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'Rooftop Revolution': Why It's Time to Join the Solar Boom

In his new book "Rooftop Revolution" Danny Kennedy writes about the solar boom that is already underway and how individuals can get involved.

The following is an excerpt from Rooftop Revolution: How Solar Power Can Save Our Economy -- and Planet -- from Dirty Energy. Copyright © 2012 by Danny Kennedy. Reprinted with permission of Berrett-Koehler Publishers, San Francisco, CA.

There’s an epic struggle afoot for the head and the heart of America. And the fat cats in Dirty Energy who feed off our addiction to fossil fuel have an obvious motivation—profits—to keep us in denial about our bad habit. They don’t want us to dwell on our energy addiction and the damage it does to ourselves, our planet, and our children’s future. So Dirty Energy dips into its very deep pockets to tout its brand of power in the news and keep America in the dark about cleaner, smarter, more-affordable options out there. But as a growing number of Americans are finding out, they do have options.

Although change is difficult and requires traction, it’s easier when someone shines a light on the path ahead, and this is what the solar-power movement is doing: providing a solution, an alternative to business as usual, while the coal, oil, nuke, and gas giants continue their fight for the status quo. Not to be too highfalutin, but when the colonial Americans were frustrated by heavy taxation without government representation, it wasn’t until they saw a new direction—inspired by the French Republic’s demand for liberty—that forces of change pushed them to have their own revolution.

It’s time for a new revolution, an energy revolution, our revolution—a Rooftop Revolution. The movement worldwide to go solar—to usurp the powers that be in our existing electricity grids and put power in the hands of those in the developing world who don’t have it—is creating a space for as profound a change. Breaking up monopolies, spreading benefits to the poorest, making consumers producers, and getting polluters to pay and thus using market forces to get them to participate in building a clean economy—this is what the Rooftop Revolution is all about. And that’s why it’s not surprising that King CONG  [coal, oil, nuclear, gas] is fighting back.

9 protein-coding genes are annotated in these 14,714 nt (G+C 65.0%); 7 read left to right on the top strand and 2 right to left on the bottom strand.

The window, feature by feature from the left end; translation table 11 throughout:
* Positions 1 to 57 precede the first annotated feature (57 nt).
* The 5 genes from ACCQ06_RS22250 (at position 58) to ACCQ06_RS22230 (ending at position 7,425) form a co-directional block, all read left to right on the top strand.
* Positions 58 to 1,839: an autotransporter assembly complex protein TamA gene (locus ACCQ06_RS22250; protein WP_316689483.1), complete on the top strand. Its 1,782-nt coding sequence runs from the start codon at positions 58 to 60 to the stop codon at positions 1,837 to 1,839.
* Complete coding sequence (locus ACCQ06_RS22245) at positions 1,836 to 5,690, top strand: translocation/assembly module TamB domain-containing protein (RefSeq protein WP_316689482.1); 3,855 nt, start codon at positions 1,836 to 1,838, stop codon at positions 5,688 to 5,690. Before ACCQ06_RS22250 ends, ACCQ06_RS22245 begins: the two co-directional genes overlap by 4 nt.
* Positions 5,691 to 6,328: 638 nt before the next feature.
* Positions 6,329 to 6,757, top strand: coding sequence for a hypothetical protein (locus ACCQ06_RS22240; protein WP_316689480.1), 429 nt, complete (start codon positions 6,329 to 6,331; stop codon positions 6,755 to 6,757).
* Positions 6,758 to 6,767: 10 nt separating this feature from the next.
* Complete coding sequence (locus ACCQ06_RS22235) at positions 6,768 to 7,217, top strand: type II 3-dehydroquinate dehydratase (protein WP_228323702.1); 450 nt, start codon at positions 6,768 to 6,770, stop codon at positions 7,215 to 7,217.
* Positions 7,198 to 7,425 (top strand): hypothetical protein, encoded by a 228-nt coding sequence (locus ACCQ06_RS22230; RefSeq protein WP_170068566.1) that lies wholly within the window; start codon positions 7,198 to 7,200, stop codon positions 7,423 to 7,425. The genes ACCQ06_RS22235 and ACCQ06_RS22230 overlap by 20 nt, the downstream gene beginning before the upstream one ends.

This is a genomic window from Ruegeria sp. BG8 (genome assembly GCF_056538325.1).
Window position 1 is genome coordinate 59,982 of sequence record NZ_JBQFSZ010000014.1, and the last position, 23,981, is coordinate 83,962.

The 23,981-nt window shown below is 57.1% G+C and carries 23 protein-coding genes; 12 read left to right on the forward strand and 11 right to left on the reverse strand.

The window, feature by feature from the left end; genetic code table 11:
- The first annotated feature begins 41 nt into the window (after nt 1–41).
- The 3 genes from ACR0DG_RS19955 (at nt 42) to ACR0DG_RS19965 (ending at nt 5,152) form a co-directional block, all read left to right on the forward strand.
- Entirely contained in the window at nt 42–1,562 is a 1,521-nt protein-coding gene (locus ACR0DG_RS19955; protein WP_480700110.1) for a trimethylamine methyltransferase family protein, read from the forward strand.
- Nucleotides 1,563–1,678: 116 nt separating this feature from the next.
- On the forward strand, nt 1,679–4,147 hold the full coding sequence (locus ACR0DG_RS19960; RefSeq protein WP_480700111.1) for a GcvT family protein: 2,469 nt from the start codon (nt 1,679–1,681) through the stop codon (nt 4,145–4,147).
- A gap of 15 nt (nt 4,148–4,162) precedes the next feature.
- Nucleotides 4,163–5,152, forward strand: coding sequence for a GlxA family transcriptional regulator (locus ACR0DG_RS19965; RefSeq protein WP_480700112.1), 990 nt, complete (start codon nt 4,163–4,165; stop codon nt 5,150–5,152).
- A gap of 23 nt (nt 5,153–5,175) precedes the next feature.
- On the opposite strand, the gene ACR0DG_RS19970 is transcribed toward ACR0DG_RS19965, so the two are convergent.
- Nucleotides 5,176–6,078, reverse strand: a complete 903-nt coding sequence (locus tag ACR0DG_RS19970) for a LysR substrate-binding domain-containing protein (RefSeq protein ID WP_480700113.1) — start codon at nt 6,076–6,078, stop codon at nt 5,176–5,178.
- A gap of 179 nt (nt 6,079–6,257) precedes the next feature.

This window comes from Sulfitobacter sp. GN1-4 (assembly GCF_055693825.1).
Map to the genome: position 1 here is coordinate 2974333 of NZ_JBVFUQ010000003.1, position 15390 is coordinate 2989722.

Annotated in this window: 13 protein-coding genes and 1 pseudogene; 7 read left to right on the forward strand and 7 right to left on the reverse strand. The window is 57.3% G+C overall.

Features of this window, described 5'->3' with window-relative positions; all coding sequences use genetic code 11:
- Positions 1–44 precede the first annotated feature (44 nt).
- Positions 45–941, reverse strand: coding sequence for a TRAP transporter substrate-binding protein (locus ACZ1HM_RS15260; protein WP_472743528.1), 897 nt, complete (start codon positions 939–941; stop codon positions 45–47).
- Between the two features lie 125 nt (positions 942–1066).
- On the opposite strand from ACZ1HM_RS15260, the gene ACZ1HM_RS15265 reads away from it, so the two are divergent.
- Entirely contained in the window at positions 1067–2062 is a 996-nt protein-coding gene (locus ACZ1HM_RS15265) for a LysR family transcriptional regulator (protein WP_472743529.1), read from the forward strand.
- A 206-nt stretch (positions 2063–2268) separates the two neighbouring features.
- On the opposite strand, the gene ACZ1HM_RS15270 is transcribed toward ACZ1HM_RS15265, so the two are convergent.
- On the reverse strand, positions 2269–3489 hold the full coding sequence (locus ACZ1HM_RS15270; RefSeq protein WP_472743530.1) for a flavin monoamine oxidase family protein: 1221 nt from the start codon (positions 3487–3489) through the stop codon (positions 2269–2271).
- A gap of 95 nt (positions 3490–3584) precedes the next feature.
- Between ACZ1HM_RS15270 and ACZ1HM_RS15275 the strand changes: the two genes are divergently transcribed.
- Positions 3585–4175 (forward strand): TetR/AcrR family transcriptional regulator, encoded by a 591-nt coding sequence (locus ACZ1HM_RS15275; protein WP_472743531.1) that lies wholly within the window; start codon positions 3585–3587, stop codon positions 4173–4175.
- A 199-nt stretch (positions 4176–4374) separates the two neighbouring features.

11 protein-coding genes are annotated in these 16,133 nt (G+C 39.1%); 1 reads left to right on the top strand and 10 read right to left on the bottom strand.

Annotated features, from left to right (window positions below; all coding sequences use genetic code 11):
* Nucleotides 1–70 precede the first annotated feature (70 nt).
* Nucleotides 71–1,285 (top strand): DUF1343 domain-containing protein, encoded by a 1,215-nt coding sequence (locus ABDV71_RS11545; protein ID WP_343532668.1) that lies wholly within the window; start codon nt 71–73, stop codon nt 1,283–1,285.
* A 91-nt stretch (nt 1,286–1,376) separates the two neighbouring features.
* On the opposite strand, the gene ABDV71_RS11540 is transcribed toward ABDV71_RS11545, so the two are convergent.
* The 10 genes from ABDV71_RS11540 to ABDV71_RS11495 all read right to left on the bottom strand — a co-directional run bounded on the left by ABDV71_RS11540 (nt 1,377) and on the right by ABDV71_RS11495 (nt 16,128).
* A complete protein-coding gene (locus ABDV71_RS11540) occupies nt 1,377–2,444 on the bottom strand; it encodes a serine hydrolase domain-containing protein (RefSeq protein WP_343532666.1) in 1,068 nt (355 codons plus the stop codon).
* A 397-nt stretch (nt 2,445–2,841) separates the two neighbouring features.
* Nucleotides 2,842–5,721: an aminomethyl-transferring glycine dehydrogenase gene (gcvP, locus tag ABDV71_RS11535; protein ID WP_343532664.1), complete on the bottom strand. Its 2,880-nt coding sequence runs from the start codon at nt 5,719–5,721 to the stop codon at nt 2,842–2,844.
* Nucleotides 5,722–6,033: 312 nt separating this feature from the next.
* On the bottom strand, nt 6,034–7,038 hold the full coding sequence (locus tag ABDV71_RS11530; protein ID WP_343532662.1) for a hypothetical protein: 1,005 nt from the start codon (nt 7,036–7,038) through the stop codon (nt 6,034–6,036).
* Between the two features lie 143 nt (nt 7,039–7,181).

In 2012 oil barons such as the Koch brothers will spend many millions on TV ad campaigns to tar President Barack Obama with the same brush they used on Solyndra. Those who have the most to lose, the opponents of solar, will come out with fists flying—as the US Chamber of Commerce did in the 2010 election cycle. The massive business lobby outspent the Republican and Democratic National Committees combined to further its official policy of digging up every last ounce of fuel in the ground and burning it as soon as possible.

We need to urge our politicians to refuse money from energy companies and their lobbies so that our representatives can make decisions about energy policy without being beholden to paymasters and without ignoring the public demand for clean, local energy. And public opinion is clear: according to the SCHOTT Solar Barometer, when voters were asked to select an energy source they would financially support if they were in charge of US energy policy, 39 percent said they would choose solar power while a measly 3 percent chose coal—almost the inverse ratio of our representatives in Congress.

Mark my words, we’ll have to battle a lot more of this malarkey in the near future. Case in point: the viral campaign that the American Petroleum Institute (API), the powerful oil and natural-gas trade association, launched in January 2012. Dubbed “Vote 4 Energy,” it was scripted by industry executives in a big election year to dupe viewers into believing that the tired and traditional use of dirty energy would somehow lead our country back to prosperity. Greenpeace, the environmental advocacy organization, released a parody video that exposed the reality that the API campaign wasn’t divulging—that these energy sources are damaging and unsustainable and that the jobs the corporations claim to create are only temporary. But which ads do you think more Americans see—ads funded by incredibly rich oil corporations or those of a nonprofit? The API campaign included radio, television, and print advertising in election-year swing states, including Ohio, Pennsylvania, and Virginia—fertile ground for political theater in which energy is a key issue.

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